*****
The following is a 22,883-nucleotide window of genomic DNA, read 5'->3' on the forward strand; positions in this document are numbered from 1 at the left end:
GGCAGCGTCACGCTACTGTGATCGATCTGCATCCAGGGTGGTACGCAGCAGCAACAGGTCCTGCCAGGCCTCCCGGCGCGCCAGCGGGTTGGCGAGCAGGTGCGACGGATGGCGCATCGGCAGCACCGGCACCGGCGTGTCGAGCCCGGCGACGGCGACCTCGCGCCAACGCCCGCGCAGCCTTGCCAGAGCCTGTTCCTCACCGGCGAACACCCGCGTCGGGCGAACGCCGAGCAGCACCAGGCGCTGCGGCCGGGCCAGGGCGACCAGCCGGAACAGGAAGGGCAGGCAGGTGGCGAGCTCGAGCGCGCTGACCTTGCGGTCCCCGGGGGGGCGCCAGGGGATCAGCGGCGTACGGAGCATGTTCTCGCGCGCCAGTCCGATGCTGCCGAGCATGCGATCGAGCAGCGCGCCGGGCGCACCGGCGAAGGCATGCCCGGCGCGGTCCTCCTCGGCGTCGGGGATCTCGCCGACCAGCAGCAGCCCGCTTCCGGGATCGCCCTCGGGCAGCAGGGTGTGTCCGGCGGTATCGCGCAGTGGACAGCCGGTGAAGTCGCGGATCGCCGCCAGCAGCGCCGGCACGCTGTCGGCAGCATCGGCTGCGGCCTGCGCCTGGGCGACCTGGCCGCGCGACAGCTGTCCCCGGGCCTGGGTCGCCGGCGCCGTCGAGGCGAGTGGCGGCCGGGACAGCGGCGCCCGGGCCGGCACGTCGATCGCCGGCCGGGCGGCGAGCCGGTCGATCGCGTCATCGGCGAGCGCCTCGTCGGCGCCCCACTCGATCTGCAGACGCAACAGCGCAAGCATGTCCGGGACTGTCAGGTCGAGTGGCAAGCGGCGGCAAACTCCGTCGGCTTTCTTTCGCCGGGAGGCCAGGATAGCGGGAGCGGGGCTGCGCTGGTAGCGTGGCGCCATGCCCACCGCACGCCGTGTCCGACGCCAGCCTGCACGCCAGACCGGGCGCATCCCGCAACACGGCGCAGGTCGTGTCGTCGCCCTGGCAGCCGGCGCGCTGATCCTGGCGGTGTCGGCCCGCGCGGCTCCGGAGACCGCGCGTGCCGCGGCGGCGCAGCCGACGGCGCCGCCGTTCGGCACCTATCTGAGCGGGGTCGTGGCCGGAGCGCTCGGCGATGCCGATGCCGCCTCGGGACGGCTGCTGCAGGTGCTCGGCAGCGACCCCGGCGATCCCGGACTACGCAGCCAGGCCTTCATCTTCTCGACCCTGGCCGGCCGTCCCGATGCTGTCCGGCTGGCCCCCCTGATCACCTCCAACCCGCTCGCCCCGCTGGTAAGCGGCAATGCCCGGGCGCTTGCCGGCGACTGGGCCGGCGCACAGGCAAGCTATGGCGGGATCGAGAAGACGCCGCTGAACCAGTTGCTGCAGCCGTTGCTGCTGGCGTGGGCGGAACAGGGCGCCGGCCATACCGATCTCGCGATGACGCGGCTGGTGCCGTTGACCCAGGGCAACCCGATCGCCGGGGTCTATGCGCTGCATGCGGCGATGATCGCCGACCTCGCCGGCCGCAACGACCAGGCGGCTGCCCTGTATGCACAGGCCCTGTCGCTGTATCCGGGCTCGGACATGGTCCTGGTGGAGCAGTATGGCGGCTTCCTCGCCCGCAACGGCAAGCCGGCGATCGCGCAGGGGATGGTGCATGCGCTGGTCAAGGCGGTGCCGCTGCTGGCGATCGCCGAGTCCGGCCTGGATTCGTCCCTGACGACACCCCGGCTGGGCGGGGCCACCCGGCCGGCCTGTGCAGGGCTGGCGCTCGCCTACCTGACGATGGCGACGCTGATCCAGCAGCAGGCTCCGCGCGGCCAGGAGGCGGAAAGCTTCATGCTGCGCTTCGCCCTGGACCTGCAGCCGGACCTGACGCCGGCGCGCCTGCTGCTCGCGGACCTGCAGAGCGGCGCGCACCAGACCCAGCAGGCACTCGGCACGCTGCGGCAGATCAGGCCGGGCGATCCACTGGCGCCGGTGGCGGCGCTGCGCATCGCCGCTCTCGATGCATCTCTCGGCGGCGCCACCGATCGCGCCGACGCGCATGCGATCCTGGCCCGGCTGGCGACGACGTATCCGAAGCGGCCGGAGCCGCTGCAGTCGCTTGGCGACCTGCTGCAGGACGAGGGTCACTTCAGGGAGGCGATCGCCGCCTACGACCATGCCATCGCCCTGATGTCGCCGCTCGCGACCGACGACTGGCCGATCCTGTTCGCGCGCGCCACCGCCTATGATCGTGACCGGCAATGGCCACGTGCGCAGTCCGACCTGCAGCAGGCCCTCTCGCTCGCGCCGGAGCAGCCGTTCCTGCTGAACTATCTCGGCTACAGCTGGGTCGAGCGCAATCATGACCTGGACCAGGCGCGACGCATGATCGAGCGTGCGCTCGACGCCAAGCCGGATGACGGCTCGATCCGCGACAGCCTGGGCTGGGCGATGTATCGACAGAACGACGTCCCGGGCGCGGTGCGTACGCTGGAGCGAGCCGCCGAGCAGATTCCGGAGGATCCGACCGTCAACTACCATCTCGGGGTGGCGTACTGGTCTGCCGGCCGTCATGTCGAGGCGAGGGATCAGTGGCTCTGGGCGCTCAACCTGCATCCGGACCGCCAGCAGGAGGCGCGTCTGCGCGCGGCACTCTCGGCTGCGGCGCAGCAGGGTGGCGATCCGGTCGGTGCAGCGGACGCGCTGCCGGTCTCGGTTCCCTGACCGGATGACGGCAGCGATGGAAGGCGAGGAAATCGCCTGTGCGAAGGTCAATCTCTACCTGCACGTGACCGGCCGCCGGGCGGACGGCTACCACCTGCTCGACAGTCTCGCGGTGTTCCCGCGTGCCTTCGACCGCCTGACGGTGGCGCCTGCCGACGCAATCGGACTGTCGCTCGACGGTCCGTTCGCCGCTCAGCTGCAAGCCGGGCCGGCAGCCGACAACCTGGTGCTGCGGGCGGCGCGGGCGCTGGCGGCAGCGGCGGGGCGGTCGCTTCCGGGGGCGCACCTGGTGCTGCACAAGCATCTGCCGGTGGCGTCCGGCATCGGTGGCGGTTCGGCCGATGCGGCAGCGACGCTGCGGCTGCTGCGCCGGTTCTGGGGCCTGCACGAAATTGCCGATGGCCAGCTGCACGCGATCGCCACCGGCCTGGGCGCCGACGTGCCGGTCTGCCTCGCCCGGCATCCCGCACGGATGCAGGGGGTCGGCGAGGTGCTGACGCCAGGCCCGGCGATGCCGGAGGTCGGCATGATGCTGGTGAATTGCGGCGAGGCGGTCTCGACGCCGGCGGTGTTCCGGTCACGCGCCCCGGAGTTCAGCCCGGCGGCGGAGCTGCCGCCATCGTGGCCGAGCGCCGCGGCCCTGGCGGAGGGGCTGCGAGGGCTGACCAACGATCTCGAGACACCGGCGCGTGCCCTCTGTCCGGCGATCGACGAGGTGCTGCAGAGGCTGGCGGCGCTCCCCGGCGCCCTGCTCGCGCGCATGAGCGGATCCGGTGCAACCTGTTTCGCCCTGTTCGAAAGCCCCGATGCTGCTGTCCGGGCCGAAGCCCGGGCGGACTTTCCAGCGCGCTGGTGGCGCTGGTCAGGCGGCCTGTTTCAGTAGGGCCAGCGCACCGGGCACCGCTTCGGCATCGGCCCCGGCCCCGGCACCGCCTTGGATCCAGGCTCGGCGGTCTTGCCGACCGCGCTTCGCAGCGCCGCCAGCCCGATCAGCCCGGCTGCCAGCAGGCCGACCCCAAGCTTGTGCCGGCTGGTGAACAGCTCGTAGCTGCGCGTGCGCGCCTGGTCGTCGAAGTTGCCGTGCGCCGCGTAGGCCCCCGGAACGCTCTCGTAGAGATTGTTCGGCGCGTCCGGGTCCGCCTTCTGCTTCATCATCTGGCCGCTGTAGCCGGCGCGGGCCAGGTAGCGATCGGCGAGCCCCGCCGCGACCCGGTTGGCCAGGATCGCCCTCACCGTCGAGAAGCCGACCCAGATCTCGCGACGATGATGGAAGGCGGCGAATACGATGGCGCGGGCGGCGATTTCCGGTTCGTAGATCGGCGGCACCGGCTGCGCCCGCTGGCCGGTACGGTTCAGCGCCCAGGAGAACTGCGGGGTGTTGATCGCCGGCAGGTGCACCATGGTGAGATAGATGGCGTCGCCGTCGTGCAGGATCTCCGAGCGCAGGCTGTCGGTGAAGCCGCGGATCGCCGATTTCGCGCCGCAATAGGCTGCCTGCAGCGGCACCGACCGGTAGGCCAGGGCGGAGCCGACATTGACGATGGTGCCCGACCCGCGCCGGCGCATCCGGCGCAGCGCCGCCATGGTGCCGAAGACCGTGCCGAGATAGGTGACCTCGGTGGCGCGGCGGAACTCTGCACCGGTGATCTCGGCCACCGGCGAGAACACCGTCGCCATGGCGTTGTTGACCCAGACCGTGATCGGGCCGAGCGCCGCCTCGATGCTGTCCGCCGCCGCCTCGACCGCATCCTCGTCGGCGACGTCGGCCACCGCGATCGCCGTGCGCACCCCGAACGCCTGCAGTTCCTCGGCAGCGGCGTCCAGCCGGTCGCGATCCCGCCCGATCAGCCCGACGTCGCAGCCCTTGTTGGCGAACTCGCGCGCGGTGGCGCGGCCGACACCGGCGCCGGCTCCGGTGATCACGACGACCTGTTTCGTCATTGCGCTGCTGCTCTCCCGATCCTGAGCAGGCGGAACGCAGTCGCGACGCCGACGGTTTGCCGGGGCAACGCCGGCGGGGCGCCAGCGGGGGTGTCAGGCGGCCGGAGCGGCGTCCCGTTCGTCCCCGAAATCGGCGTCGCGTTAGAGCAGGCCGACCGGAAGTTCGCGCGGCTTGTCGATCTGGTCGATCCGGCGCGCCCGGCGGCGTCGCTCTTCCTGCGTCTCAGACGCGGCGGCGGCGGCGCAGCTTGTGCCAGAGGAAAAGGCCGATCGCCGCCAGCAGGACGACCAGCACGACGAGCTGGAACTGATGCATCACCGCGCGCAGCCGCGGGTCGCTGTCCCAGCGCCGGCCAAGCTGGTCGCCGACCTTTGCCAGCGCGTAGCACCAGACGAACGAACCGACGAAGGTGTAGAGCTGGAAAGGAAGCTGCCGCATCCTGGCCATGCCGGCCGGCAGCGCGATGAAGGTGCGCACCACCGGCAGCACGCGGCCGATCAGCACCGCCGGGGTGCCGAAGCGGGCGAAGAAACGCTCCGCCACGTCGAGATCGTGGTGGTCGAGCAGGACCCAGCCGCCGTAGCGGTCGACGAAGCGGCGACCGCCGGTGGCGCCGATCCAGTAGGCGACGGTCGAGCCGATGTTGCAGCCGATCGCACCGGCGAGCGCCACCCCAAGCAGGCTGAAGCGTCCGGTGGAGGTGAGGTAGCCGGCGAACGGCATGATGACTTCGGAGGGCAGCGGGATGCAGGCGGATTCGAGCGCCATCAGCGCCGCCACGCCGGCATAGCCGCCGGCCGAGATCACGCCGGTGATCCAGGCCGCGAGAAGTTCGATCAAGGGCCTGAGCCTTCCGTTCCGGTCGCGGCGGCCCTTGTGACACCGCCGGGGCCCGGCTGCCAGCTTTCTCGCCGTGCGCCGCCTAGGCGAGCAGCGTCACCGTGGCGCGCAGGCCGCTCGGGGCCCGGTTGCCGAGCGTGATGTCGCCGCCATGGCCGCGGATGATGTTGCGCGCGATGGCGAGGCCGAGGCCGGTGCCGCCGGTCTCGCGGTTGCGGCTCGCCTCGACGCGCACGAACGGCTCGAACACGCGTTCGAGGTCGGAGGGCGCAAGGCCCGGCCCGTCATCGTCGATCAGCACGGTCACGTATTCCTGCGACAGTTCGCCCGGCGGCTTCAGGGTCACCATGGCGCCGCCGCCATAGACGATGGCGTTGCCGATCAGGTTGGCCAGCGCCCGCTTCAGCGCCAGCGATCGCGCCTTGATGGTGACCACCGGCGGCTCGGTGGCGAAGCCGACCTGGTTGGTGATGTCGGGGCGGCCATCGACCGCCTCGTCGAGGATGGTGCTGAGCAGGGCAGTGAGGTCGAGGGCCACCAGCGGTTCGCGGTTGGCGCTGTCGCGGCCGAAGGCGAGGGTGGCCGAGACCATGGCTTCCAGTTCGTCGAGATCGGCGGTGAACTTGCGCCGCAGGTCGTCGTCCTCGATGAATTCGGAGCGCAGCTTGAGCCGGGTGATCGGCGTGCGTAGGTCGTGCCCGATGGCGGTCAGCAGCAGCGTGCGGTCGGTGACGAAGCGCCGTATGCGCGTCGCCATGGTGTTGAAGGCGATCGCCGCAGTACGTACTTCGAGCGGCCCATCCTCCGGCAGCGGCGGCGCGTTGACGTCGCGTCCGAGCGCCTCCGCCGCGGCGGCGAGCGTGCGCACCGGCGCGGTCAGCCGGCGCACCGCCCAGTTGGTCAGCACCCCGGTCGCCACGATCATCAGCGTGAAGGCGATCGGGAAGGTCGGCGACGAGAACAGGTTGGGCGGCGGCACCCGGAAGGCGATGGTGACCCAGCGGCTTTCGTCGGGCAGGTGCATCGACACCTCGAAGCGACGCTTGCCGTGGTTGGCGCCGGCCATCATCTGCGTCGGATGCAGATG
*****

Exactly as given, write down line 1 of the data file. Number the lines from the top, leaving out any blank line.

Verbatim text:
The following is a 22,883-nucleotide window of genomic DNA, read 5'->3' on the forward strand; positions in this document are numbered from 1 at the left end: